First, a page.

Heidi Heseltine is the CEO of Halcyon Recruitment and co-founder of the Diversity Study Group. Her past career saw her work for shipowners, brokers as well as Levelseas.


  1. Why is diversity of thought a desirable thing in shipping? Technical personnel have a binary role to play, not an analogue one. Arrive alive and on time. There is very little room for interpretation when following procedures and checklists or promoting safety culture. Male or female shouldn’t matter. Every article on safety culture or BRM is about having ‘the same mental model’ shared in the whole bridge team. Diversity of opinion on what is safe, might be dangerous. That’s why all CoC holders study the same uniform STCW syllabus.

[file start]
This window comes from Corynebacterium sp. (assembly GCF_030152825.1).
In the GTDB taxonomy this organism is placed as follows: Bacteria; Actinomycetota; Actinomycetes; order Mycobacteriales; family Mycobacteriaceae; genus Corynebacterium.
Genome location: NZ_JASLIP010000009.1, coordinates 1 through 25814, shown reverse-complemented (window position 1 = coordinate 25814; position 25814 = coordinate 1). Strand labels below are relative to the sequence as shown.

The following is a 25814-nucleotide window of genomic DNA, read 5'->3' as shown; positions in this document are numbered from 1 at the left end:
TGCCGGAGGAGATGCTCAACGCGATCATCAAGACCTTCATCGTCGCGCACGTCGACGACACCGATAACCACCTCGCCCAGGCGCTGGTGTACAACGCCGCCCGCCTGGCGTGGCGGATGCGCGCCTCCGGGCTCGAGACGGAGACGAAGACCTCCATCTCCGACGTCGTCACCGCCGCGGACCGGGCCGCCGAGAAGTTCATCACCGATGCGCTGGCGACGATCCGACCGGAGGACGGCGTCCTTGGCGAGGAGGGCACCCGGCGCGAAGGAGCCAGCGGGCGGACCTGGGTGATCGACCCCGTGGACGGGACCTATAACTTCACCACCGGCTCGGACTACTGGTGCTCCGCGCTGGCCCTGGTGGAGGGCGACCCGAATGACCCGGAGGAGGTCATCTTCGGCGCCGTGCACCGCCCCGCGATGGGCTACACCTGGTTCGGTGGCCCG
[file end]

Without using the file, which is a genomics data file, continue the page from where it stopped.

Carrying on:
The idea of genders competing for roles on ships is funny. Why are the vast majority of females at sea working in passenger ships, or on high-tech offshore vessels? Is it because they are european and good english speakers? With roughly 30% ex soviet nationalities, 30% filipino or SE Asian and 30% Indian nationals making up international crews, what exactly do you mean by diversity? Maybe women from those countries and cultures don’t want to go to sea on cargo ships? Isn’t consent important to the business strategy?